6.1/10
244
2 user 4 critic

Peter and Wendy: Based on the Novel Peter Pan by J. M. Barrie (2015)

This version establishes a dramatic connection with Great Ormond Street, the world famous children's hospital that has become irrevocably associated with Peter Pan. The story will be retold... See full summary »

Director:

Writer:

Reviews
Popularity
4,798 ( 329)
1 win & 1 nomination. See more awards »
Edit

Cast

Cast overview, first billed only:
...
Captain Hook / Mr. Darling / Dr. Wylie
Dan Tetsell ...
Ratcliffe / Dalton
Laura Elphinstone ...
Starkey / Ali
...
Smee / Smith
...
Cecco / Yeboah
...
Bill Jukes / Malik
...
Mullins / Johnson
...
Mrs. Darling / Julie Rose
...
Wendy Darling / Lucy Rose
Bjarne Henriksen ...
Jerzy
Zayn Baig ...
Hanif
...
Nurse Doyle
...
Nurse Gayle
Woody Norman ...
Curly / Rory
Patrick Williams ...
Edit

Storyline

This version establishes a dramatic connection with Great Ormond Street, the world famous children's hospital that has become irrevocably associated with Peter Pan. The story will be retold through the imagination of a young girl named Lucy who is about to receive hospital treatment for a serious heart condition. This is Lucy's version of Peter Pan, the startling fantasy of a brave, imaginative and utterly modern young girl who fears her illness might mean that she, like Peter Pan, may never grow up. Lucy dreams this version of Peter Pan into existence after reading the novel late on the night before her operation, when her weakened heart is already beginning to fail. This is why she identifies with it so deeply, why her imagination works upon it so powerfully - and why we care so much about her story. Written by Anonymous

Plot Summary | Add Synopsis

Certificate:

See all certifications »
Edit

Details

Official Sites:

Country:

Language:

Release Date:

26 December 2015 (UK)  »

Also Known As:

Peter & Wendy  »

Company Credits

Show detailed on  »

Technical Specs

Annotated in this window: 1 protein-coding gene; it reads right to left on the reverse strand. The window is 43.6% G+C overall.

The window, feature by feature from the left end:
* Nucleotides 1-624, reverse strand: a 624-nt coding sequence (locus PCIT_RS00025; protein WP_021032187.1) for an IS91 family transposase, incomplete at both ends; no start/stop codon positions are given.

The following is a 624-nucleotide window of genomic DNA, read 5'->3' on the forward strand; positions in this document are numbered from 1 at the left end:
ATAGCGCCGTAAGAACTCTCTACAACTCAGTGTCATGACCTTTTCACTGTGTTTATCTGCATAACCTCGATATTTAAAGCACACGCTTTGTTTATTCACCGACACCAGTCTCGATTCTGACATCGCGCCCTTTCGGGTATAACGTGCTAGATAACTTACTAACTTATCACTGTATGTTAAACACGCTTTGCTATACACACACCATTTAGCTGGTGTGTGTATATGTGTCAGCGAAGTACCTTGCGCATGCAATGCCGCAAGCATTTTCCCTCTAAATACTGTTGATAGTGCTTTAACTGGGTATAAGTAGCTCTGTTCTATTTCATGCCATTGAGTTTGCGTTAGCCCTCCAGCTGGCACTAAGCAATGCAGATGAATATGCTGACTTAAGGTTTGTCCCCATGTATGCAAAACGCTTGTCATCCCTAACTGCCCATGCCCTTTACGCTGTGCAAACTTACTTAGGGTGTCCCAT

Runtime:

Color:

See  »
Edit

Did You Know?

Trivia

Filmed in London, Dorset, and Luxembourg. See more »

Frequently Asked Questions

This FAQ is empty. Add the first question.

User Reviews

 
Multileveled Narrative Connecting Great Ormond Street Hospital with the Barrie text
24 January 2016 | by (London) – See all my reviews

Set in the contemporary era, Diarmuid Lawrence's production opens in Great Ormond Street Hospital, London, where Lucy Rose (Hazel Doupe) is about to undergo a heart operation. Her mother Julie (Laura Fraser) is quite naturally apprehensive about what will happen, but kindly orderly Jerzy (Bjarne Henriksen) consoles her. With little or nothing to read, Lucy asks Jerzy to help her; he takes her to the Hospital's museum and gives her a copy of PETER PAN. Initially dismissing it as "kid's stuff," she eventually volunteers to read the book out loud to a group of children, who end up being captivated by the story.

There follows a largely faithful retelling of Barrie's tale with the added dimension of Lucy's operation to hook our interest. The stories are linked by Stanley Tucci who plays three roles - Captain Hook, Mr. Darling, and Dr. Wylie, the surgeon in charge of the operation. The device works extremely well in emphasizing the connection between the Hospital and Barrie's story (Barrie bequeathed the rights to the tale to the Hospital), as well as emphasizing the importance of the tale to take children's (and the narrator's) minds away from unpleasant realities and create instead a fantasy-world in which people never grow up. Barrie originally told the Pan stories orally as a means to compensate for personal tragedies; Lucy rehearses precisely the same role.

The narrative unfolds at a brisk pace, with the emphasis placed on Peter's (Zak Sutcliffe's) naivété; despite his bravado, he is quite simply a little boy lost, needing Lucy/Wendy's protection on his journey through the Never-Never Land. Tucci plays Hook with lip- smacking relish, but he is shown to be equally naive; his dislike of children owes a lot to his turbulent childhood when he was sent away to school by an unloving family. He needs Wendy as much as Peter.

There is perhaps only one jarring note in an otherwise charming production: Paloma Faith's Tinkerbell is apt to use the kind of bad language that some families might consider inappropriate for their offspring. It is not really necessary, and eventually becomes rather irritating.

Eventually the story ends happily for Peter, Wendy and Lucy. Although we mortals have to grow up, we can nonetheless exercise the power of our imaginations to project ourselves into that world where fantasy and reality are one.


2 of 2 people found this review helpful.  Was this review helpful to you?

Contribute to This Page

Create a character page for:
?